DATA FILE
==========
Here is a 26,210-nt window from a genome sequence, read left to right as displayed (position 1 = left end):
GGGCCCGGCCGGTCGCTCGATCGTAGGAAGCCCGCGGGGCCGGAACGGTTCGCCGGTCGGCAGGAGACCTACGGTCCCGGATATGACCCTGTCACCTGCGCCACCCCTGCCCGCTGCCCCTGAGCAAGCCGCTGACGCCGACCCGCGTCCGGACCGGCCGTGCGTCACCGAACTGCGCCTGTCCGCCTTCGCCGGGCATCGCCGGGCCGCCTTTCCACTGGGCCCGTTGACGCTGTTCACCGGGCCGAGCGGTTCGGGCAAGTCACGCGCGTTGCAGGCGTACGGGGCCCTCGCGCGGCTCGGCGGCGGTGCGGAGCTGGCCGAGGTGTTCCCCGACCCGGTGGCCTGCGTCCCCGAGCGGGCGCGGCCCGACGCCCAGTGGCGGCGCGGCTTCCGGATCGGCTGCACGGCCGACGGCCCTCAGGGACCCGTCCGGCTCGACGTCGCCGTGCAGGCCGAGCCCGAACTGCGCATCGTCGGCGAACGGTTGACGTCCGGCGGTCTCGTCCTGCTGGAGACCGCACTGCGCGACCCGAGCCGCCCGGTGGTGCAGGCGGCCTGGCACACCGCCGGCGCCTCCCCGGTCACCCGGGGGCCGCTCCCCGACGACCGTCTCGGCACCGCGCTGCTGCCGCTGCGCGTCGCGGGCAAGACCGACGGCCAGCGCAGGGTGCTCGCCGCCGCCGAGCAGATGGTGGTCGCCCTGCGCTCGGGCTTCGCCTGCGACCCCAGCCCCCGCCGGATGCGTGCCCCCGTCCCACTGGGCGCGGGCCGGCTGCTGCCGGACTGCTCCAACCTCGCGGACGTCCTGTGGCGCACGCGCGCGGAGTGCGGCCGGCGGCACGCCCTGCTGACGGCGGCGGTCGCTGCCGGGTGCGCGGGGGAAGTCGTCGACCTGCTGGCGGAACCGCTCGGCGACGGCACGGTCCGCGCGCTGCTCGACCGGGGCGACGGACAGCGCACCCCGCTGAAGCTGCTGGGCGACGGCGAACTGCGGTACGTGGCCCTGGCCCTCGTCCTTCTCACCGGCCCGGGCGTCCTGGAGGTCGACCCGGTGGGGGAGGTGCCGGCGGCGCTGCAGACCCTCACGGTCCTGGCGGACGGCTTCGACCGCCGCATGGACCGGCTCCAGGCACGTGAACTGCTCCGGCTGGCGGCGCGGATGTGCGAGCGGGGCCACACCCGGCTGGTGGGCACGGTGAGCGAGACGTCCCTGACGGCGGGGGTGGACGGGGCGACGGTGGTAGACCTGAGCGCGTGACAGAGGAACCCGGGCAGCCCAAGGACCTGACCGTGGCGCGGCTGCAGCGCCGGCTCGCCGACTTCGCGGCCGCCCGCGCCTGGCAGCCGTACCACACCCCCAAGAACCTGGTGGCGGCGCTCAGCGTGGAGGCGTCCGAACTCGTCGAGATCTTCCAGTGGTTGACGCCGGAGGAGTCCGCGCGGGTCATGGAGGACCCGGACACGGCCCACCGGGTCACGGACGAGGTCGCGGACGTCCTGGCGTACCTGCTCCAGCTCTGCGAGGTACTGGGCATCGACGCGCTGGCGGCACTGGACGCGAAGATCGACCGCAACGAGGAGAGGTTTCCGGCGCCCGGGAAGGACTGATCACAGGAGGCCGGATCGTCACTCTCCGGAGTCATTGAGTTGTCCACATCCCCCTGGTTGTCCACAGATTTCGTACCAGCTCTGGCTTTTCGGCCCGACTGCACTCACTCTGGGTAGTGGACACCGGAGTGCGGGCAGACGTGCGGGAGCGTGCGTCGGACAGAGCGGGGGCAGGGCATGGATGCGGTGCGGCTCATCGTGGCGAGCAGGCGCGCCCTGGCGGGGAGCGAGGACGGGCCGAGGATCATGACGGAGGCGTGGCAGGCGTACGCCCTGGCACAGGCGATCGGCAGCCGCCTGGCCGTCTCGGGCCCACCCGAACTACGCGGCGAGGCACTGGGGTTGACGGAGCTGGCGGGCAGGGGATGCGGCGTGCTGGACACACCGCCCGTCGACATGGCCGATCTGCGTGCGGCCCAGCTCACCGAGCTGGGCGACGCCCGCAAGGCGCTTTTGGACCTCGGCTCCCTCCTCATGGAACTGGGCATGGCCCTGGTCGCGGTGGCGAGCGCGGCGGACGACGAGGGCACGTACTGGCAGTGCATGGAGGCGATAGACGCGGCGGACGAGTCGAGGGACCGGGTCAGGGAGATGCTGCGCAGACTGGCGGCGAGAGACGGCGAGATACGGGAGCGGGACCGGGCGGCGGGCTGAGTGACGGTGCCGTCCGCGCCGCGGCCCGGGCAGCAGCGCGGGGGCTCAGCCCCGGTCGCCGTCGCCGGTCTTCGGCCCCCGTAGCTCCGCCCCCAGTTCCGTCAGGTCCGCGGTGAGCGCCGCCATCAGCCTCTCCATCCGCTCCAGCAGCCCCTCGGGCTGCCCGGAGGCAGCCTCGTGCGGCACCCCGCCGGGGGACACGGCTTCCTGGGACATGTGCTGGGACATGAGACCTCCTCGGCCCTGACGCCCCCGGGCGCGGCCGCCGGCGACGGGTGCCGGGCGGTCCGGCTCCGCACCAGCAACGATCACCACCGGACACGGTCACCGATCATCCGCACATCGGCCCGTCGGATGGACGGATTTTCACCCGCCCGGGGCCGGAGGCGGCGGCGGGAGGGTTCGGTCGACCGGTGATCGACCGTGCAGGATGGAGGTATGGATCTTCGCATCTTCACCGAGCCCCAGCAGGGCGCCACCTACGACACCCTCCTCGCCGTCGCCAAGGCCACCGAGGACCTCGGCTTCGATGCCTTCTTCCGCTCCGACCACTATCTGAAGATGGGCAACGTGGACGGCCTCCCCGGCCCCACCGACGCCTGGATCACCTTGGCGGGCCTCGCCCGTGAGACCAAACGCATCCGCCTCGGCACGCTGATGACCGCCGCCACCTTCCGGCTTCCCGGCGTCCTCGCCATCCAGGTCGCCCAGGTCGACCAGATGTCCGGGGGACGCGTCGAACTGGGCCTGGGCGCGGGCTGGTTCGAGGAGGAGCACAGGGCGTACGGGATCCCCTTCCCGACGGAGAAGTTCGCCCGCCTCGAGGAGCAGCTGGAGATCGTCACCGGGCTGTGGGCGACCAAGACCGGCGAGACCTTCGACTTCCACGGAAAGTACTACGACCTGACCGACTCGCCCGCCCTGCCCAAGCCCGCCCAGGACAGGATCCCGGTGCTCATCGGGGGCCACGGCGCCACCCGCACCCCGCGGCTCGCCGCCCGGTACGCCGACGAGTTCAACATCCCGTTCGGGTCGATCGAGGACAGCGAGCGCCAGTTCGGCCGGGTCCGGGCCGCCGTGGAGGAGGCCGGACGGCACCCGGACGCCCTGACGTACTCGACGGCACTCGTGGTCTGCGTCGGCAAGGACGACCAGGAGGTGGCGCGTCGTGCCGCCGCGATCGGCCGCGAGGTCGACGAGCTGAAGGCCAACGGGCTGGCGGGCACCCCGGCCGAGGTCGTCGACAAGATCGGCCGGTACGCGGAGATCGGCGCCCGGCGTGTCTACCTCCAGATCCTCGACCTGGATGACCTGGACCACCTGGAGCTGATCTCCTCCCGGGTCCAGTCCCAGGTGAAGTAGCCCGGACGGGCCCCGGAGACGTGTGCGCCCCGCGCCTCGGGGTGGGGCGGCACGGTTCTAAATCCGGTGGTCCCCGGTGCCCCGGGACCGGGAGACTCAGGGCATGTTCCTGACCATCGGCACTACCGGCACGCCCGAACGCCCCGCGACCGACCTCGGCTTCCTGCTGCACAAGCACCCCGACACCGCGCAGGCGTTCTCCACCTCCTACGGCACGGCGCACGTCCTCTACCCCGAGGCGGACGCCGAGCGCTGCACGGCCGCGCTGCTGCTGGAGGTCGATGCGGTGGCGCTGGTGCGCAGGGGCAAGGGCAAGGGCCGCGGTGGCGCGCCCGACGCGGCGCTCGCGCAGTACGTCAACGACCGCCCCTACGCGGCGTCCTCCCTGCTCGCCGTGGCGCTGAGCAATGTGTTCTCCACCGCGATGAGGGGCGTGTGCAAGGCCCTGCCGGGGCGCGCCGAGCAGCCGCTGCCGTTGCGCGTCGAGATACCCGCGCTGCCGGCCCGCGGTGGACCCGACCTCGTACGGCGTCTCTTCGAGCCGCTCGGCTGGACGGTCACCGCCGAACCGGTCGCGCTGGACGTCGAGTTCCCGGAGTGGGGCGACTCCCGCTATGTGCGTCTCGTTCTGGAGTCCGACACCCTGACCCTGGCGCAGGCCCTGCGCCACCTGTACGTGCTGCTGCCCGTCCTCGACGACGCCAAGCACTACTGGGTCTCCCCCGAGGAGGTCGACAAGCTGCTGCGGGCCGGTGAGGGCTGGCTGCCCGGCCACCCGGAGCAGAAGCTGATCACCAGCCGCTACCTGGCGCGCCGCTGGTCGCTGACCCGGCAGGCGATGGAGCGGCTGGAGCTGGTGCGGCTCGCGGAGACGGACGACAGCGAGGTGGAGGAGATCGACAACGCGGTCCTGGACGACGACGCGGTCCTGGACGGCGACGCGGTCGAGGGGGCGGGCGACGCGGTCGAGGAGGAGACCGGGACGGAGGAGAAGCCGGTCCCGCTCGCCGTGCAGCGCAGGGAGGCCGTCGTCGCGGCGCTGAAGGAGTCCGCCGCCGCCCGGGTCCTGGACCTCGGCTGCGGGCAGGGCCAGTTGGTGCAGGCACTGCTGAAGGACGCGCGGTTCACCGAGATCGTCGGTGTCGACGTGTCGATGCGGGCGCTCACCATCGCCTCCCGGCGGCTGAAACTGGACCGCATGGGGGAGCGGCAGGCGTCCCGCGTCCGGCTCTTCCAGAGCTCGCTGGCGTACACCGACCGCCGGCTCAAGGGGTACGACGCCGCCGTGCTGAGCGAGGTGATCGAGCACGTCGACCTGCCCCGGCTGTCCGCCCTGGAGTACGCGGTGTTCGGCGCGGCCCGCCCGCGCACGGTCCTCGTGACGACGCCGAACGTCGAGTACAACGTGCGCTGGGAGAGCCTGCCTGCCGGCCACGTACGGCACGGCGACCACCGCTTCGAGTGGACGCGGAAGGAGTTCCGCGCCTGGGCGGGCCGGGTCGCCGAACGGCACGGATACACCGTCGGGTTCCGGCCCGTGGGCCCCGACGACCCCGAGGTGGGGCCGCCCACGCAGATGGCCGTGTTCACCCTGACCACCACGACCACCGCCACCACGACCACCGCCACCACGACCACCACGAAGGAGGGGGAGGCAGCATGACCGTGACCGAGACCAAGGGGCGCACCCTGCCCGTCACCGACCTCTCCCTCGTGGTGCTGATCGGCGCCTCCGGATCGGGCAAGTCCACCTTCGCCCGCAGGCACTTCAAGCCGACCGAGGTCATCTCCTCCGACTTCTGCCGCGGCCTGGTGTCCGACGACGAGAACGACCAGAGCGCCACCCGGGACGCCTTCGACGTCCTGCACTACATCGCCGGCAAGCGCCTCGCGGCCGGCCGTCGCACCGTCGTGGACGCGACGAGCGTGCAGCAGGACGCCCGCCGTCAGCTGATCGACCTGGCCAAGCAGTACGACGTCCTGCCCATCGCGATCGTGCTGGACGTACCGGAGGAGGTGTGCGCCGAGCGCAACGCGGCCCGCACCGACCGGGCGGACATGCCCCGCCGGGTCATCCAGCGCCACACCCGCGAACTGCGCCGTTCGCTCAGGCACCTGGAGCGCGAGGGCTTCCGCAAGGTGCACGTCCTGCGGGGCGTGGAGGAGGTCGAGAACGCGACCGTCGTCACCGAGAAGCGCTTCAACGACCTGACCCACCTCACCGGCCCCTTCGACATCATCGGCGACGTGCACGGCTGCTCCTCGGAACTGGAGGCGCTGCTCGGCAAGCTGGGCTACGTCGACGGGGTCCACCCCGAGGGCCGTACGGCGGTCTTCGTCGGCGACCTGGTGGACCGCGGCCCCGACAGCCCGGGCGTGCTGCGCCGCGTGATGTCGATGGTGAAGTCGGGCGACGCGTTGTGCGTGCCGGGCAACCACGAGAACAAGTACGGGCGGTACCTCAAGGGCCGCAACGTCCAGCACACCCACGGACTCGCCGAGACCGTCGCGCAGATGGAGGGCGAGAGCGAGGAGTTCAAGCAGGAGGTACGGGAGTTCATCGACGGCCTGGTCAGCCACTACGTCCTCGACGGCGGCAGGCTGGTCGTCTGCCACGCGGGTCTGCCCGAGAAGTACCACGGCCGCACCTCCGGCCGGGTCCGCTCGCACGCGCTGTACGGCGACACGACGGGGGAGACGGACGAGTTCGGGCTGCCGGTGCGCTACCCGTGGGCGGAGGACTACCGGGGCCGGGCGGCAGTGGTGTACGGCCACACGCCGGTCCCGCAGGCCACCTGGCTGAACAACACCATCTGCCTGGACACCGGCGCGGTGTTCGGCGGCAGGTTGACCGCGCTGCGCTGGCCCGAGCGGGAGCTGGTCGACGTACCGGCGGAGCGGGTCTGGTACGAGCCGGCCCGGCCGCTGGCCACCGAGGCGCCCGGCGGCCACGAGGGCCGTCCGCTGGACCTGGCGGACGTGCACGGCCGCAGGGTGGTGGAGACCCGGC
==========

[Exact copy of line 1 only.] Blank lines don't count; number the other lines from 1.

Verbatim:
Here is a 26,210-nt window from a genome sequence, read left to right as displayed (position 1 = left end):